A number of years ago new leadership striving to transition a company from mass to lean emphasized constraint management. The workforce struggled to understand what a constraint was. During a class the VP of Ops was asked what the difference was between Constraint Management and the 7 wastes of TPS. He responded by stating that there wasn't any difference, he just want the associates to focus on the biggest constraint. The problem was that the 7 wastes had never been taught to the workforce to have a basis to identify the biggest constraint. Therefore, Lean or TOC?

Ralph Bernstein said...

6/30/2007 10:33:27 AM
Re: Theory of Constraints: Was Goldratt Wrong?By: systhinc

I totally agree with Mr. Levinson's viewpoint. Much of the confusion can be taken out of the discussion if we define a constraint as any point in the production system in which waste is encountered. Using Pareto analysis, we eliminate the greatest wastes moving on to the others. Lean, TOC, and traditional TQM are different names for the same ideas.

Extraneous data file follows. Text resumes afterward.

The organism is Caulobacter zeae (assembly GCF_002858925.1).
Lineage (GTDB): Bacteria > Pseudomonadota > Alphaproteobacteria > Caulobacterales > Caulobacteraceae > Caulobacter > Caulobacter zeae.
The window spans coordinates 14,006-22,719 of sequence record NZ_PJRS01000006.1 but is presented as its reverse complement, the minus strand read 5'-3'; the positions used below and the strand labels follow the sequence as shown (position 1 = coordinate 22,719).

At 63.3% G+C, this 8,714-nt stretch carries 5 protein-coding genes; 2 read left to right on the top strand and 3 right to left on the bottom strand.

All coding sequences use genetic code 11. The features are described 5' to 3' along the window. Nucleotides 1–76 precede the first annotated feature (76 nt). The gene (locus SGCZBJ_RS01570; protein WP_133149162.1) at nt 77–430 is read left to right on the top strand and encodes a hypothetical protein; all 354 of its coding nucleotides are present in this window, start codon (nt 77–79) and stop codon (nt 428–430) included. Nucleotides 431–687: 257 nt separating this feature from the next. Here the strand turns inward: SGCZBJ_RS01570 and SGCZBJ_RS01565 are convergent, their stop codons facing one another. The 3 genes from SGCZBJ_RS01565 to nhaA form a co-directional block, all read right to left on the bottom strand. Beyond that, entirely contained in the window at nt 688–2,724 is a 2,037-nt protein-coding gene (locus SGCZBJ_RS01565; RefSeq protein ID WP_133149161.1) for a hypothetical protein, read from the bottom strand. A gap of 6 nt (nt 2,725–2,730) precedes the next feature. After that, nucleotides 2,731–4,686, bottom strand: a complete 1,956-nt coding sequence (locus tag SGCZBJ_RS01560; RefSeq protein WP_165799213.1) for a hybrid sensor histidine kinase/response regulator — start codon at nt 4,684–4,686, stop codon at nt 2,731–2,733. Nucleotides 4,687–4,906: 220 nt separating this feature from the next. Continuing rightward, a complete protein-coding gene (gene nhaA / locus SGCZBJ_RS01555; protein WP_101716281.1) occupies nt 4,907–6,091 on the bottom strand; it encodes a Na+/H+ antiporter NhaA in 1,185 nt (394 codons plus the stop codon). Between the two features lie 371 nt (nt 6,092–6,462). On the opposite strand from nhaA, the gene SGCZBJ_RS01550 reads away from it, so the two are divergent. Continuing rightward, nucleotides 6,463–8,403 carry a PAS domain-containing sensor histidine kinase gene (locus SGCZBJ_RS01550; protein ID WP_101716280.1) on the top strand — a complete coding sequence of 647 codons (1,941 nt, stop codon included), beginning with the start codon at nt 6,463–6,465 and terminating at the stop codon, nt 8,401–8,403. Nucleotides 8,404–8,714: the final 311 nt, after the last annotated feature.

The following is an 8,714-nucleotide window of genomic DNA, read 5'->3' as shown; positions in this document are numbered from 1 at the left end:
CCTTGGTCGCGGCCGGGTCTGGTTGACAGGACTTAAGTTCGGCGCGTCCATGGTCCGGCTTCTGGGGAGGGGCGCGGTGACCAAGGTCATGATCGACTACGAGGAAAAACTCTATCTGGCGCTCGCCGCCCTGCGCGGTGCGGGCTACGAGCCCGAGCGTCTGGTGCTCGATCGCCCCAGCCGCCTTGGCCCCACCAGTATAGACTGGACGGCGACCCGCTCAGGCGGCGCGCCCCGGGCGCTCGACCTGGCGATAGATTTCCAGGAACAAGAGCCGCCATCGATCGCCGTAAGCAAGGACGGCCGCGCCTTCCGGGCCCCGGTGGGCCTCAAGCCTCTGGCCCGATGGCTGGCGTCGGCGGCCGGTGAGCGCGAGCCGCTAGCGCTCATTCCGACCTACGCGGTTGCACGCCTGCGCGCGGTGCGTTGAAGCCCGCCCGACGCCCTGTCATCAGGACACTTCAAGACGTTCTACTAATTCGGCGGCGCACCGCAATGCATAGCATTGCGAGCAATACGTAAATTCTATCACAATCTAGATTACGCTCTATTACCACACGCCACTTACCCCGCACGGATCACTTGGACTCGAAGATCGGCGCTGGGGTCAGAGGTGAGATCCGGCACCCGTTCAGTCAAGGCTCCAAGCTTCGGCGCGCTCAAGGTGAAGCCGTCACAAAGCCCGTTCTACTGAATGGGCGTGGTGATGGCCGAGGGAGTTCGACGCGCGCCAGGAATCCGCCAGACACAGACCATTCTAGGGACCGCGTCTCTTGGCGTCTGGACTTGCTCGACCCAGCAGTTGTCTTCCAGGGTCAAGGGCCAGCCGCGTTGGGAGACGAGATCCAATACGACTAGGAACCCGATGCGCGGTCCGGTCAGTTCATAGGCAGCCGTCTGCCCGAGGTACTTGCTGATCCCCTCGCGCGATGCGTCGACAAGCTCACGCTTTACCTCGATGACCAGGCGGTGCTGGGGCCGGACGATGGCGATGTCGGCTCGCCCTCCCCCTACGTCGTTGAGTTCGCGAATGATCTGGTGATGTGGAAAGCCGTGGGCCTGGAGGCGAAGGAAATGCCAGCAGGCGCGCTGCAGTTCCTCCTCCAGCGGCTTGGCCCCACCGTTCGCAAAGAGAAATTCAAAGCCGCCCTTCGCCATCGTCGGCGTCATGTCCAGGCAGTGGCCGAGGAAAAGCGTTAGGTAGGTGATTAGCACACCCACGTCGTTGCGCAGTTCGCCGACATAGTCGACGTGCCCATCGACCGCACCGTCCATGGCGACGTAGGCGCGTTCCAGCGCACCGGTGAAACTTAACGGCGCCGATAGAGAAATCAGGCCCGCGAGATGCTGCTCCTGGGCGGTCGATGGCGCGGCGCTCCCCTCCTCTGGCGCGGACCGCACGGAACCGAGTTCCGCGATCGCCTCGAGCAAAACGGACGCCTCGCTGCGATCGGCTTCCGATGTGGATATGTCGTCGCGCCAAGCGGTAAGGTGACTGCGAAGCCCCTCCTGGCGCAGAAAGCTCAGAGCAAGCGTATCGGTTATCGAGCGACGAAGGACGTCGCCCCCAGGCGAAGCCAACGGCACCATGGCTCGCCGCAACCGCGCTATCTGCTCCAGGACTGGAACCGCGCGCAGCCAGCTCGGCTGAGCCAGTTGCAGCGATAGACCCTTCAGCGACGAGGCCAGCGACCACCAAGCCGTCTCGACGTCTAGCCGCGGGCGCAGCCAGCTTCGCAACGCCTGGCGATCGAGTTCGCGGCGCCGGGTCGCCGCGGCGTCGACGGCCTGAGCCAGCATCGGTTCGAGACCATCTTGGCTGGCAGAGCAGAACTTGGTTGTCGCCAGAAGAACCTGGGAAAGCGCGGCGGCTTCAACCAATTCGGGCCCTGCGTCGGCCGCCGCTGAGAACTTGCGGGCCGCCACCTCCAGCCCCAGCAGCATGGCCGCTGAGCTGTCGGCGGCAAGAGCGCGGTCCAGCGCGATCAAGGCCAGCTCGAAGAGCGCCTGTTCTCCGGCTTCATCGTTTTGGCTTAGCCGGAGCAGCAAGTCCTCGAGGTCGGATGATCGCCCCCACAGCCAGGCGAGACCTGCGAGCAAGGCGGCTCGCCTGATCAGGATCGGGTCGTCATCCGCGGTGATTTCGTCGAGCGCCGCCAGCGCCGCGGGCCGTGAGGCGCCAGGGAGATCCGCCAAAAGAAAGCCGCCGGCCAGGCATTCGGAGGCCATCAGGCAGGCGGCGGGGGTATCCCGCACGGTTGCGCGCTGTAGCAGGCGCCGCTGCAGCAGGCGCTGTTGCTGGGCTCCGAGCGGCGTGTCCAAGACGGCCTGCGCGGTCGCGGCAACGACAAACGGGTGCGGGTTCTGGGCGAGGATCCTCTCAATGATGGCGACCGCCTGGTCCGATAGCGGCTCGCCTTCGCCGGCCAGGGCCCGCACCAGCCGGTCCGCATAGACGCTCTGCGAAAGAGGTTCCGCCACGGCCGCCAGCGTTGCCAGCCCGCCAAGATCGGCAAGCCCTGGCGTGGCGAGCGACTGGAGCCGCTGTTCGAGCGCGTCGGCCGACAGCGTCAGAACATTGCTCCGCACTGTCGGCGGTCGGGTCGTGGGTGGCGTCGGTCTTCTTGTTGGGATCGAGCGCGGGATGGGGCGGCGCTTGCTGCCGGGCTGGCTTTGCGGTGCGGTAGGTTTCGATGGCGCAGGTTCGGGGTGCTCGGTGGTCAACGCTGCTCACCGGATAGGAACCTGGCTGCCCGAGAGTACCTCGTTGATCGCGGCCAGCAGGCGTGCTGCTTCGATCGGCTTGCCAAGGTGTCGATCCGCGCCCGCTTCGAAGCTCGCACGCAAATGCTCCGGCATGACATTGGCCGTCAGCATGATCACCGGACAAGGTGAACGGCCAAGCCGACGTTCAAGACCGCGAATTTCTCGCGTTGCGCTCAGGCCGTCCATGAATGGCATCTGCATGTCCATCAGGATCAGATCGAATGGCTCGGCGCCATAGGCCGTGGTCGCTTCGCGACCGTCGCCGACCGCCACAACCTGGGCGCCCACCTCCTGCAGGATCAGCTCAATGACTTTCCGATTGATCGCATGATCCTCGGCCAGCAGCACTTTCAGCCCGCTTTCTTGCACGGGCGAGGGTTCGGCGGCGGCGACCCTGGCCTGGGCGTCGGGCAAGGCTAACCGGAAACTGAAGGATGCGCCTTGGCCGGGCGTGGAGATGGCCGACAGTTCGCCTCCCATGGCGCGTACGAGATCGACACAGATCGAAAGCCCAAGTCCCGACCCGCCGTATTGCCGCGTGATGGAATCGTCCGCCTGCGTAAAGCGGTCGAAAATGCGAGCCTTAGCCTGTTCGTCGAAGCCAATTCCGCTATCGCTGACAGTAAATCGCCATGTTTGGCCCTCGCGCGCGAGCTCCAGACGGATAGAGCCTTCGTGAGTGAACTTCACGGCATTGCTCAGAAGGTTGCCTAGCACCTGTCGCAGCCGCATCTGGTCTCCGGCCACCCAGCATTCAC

Anonymous said...

I find it interesting that there is all of this debate...especially given that Toyota is now implementing TOC...seems buffers are a good thing..

SMV said...

I have implemented both TOC and Lean solutions on mfg lines. The key difference between the two is the value placed on elimination of variation and waste.

Lean is very focused on variaton and attempts to eliminate it over time.

TOC achieves a predictable level of flow and then changes its focus on growth. One assumption is that their is limited resources in any organization & that it is better to focus on growth than continued waste reduction.

David said...

The Goal is not concerned with a plant which produces one product on a production line, it assumes a mixture of products utilising some (not all)common production processes. This is the fundamental misunderstood problem associated with lean methodologies from production line plants and why they don't work well in mixed manufacture.

Anonymous said...

The short story is very “realistic”, bearing in mind Reddock camp in Gothic 3